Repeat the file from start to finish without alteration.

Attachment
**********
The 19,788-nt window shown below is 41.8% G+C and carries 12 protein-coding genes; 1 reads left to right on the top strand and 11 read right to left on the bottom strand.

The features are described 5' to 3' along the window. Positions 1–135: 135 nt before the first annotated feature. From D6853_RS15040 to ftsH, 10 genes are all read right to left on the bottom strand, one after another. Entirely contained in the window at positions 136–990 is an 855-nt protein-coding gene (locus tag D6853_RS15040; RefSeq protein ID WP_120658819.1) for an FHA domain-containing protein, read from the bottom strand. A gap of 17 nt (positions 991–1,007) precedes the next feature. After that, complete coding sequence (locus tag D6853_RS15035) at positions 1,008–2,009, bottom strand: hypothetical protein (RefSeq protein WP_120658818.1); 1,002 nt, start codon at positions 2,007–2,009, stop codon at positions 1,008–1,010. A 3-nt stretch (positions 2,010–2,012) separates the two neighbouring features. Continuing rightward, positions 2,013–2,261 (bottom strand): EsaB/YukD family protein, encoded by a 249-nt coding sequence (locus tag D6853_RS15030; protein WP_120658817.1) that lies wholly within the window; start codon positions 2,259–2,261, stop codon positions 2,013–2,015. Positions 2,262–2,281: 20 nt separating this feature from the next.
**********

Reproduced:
The 19,788-nt window shown below is 41.8% G+C and carries 12 protein-coding genes; 1 reads left to right on the top strand and 11 read right to left on the bottom strand.

The features are described 5' to 3' along the window. Positions 1–135: 135 nt before the first annotated feature. From D6853_RS15040 to ftsH, 10 genes are all read right to left on the bottom strand, one after another. Entirely contained in the window at positions 136–990 is an 855-nt protein-coding gene (locus tag D6853_RS15040; RefSeq protein ID WP_120658819.1) for an FHA domain-containing protein, read from the bottom strand. A gap of 17 nt (positions 991–1,007) precedes the next feature. After that, complete coding sequence (locus tag D6853_RS15035) at positions 1,008–2,009, bottom strand: hypothetical protein (RefSeq protein WP_120658818.1); 1,002 nt, start codon at positions 2,007–2,009, stop codon at positions 1,008–1,010. A 3-nt stretch (positions 2,010–2,012) separates the two neighbouring features. Continuing rightward, positions 2,013–2,261 (bottom strand): EsaB/YukD family protein, encoded by a 249-nt coding sequence (locus tag D6853_RS15030; protein WP_120658817.1) that lies wholly within the window; start codon positions 2,259–2,261, stop codon positions 2,013–2,015. Positions 2,262–2,281: 20 nt separating this feature from the next.